I find it very interesting that everyone has such different views on what is a comfortable amount of money to spend on living expenses.
People who are fairly frugal are usually categorized as ramen-eating, penny pinching, student-like cheapos who don’t have any fun at all and are choking the fun out of their money.
E.g. Cooking at home or bringing their lunches to work are a couple of activities, every dollar is stretched and saved.
They see people who spend lots of money as wasteful, extravagant overspenders who try to consistently live above their means, totally unaware of what ‘normal’ living expenses are.
E.g. Thinking a million dollar home with 2 cars, a nanny, a gardener and a cleaner is “normal” for someone who is middle-class.
Which one is right?
Neither of course!
And they’re both shaming each others’ situations, safe in the thought that their way is the right way.
Really, it all boils down to what you consider to be essential expenses such as food, shelter and clothes.
Then it’s just a question of whether you buy a $5 shirt at Old Navy or a $5000 shirt from Saks Fifth Avenue with what you have.
(Neither option is “wrong” by the way depending on what you consider reasonable and what you can afford.)
I like to be somewhere in the middle
Fairly good with spending my money and making sure I don’t buy more than what I want or need, but also not feeling like I cannot buy what I want just because I want to save a dollar for a retirement 40 years away.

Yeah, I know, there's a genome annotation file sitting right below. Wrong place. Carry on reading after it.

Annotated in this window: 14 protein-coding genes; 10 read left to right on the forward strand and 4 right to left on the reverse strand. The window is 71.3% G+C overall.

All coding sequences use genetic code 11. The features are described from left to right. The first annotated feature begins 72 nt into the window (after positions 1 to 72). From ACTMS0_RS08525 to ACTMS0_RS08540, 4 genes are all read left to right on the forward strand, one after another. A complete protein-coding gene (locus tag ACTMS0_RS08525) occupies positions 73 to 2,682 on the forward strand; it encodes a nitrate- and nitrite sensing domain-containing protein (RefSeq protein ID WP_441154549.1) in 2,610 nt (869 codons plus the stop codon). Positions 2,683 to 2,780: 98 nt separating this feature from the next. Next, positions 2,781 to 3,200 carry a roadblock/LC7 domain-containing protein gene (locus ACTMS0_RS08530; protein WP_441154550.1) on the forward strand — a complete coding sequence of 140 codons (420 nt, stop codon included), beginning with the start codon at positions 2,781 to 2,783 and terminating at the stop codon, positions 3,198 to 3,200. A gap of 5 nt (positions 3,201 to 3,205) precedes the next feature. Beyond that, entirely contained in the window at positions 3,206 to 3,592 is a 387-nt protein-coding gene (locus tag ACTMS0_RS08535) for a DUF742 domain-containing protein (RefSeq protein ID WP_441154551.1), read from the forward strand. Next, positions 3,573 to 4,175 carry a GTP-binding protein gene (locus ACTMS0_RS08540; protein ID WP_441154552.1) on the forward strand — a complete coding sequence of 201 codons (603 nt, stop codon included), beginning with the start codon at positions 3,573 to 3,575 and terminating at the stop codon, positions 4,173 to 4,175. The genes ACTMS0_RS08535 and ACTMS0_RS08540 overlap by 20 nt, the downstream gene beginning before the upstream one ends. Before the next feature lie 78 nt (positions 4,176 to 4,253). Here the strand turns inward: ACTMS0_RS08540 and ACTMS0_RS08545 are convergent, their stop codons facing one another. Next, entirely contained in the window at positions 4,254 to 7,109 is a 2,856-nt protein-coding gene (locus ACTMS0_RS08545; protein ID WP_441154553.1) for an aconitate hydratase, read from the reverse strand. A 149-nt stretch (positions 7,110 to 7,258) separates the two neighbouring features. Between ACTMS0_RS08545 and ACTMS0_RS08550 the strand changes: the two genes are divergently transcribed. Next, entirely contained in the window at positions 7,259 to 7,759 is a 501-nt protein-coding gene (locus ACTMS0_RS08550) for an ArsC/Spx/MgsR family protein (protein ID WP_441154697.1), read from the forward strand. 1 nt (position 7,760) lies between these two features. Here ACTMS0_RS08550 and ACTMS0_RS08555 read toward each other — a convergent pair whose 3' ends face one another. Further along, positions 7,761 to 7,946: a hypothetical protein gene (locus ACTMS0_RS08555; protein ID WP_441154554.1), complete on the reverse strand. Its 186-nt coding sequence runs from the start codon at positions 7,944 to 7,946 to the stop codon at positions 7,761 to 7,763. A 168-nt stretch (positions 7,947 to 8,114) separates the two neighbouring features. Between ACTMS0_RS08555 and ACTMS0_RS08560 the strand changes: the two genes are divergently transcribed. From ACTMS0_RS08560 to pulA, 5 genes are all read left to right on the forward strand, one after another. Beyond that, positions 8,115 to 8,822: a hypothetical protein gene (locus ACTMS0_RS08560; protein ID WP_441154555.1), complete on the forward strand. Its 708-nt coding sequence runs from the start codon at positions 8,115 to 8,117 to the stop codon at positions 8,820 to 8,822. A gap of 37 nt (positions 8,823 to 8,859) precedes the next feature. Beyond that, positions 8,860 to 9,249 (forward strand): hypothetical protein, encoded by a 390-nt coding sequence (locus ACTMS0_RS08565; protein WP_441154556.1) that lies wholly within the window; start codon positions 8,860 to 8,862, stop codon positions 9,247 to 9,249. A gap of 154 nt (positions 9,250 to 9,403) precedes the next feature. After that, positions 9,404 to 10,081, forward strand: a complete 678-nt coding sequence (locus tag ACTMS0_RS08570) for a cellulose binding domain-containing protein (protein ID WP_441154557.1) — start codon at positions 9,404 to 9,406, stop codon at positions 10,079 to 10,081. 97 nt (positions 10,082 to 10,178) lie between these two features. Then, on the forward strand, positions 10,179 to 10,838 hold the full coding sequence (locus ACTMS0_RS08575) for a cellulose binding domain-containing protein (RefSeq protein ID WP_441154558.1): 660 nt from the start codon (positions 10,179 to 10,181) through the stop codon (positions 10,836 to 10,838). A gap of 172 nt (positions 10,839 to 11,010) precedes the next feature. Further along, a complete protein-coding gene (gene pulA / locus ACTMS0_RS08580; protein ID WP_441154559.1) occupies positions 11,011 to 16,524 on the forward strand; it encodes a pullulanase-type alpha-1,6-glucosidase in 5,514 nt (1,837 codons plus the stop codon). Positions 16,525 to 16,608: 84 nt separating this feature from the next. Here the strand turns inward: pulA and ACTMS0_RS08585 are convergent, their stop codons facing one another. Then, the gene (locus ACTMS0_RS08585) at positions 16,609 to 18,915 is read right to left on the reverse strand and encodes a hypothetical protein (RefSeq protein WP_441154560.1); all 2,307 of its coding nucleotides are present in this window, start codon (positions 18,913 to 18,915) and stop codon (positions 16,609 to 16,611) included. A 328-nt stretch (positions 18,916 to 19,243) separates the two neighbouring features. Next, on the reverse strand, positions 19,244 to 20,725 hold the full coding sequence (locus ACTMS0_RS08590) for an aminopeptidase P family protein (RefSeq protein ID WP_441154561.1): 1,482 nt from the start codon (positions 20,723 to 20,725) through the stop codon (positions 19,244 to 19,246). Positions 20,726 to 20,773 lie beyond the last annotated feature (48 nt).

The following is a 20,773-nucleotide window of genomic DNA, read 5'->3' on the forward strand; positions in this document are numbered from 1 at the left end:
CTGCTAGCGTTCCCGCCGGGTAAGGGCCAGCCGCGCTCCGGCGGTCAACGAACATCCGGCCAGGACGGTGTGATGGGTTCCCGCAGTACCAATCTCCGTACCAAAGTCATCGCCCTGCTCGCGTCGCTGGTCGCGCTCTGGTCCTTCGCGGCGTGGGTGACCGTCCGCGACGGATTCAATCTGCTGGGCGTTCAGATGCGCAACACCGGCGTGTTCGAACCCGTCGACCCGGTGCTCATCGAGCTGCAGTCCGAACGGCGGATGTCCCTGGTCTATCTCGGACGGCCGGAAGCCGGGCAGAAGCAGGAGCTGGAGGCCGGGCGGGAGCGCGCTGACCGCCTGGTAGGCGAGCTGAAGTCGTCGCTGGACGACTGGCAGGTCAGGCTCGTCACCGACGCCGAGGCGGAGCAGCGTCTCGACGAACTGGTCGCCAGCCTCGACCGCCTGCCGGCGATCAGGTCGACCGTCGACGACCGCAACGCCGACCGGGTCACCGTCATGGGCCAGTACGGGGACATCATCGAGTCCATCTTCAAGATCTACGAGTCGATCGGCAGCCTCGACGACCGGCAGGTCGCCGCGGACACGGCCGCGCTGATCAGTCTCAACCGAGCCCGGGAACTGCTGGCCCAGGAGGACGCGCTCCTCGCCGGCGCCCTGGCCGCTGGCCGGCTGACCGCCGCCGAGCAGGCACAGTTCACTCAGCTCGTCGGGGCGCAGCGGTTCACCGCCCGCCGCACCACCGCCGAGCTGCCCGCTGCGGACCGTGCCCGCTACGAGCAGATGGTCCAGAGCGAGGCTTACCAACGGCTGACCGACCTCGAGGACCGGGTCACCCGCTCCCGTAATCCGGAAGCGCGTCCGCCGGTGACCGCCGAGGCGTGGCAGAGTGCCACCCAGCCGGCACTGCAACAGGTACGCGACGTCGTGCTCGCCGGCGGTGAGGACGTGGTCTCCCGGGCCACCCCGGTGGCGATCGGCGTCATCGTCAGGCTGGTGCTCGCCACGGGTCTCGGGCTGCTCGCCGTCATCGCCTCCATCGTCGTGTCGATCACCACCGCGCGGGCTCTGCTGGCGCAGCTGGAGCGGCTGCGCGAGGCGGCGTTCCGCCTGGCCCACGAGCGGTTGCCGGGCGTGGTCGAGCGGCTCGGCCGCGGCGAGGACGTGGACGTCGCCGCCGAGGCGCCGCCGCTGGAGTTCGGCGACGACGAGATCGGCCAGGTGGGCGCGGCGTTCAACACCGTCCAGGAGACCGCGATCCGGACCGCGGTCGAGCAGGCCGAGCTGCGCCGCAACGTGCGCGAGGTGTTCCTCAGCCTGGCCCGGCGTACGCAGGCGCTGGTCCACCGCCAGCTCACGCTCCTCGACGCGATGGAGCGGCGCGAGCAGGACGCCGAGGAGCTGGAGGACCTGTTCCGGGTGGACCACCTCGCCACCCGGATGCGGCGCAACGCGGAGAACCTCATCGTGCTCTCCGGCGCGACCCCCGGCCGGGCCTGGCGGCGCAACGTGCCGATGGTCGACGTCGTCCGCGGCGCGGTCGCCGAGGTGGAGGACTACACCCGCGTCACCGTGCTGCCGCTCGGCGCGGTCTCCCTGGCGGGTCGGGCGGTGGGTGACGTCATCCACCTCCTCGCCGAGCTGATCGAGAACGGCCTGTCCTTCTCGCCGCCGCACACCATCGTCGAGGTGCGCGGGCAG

I agree with spending AND saving as long as they’re reasonable with your lifestyle and what you can afford.
Take traveling for instance: people might think I’m off my rocker by wanting to spend $10,000 on a trip around Asia. They’d probably rather keep it, earn interest on it and have that security. Me, I want to enjoy it within reason, and I find $10,000 reasonable for visiting 7 cities and 3 countries.
The only 3 Golden Rules you have to keep in mind:
- Spend less than what you earn
- Be mindful of your spending
- Don’t get into unmanageable debt until/unless you have a plan
Rather than saying that either side is wrong for being too cheap and not “living life” or being too spendthrift and living life at the expense of your futures, just consider what you think is reasonable for your lifestyle and earnings, and stop the whining. No one has your situation, so don’t compare yourselves to anyone but yourselves.
Scale back, or scale up as you see fit and keep the 3 Golden Rules in mind.